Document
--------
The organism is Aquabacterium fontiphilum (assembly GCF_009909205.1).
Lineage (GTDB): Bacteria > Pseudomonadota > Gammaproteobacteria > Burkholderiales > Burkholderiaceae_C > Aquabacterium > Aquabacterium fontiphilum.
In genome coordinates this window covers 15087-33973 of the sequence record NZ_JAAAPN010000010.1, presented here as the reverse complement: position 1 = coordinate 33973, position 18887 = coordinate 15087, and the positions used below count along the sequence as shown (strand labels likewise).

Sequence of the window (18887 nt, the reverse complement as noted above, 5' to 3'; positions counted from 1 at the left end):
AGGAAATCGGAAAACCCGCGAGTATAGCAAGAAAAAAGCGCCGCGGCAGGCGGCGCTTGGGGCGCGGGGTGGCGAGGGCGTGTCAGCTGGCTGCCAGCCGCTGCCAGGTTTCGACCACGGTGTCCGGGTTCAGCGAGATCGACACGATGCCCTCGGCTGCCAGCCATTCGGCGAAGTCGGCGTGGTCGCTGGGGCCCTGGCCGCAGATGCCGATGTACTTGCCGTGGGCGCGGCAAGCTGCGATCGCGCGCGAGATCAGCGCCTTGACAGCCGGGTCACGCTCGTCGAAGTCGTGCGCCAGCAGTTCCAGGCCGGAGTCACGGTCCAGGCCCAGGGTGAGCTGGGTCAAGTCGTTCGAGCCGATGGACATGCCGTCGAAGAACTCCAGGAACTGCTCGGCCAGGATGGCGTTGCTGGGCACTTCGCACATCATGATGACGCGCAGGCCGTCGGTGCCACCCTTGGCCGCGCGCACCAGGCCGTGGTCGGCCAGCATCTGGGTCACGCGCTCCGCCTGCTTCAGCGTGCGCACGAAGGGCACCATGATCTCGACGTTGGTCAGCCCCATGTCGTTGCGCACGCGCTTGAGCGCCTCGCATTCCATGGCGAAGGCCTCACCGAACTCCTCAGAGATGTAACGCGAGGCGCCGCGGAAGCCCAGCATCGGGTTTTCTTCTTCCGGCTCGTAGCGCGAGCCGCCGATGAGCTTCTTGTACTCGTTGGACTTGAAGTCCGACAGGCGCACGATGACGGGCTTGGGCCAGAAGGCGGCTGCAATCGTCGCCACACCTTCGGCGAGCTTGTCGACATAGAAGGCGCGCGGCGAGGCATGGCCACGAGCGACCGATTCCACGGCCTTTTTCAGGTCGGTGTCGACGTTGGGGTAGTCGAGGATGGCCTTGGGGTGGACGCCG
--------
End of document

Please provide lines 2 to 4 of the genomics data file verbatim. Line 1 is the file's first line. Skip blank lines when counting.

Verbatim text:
Lineage (GTDB): Bacteria > Pseudomonadota > Gammaproteobacteria > Burkholderiales > Burkholderiaceae_C > Aquabacterium > Aquabacterium fontiphilum.
In genome coordinates this window covers 15087-33973 of the sequence record NZ_JAAAPN010000010.1, presented here as the reverse complement: position 1 = coordinate 33973, position 18887 = coordinate 15087, and the positions used below count along the sequence as shown (strand labels likewise).

Sequence of the window (18887 nt, the reverse complement as noted above, 5' to 3'; positions counted from 1 at the left end):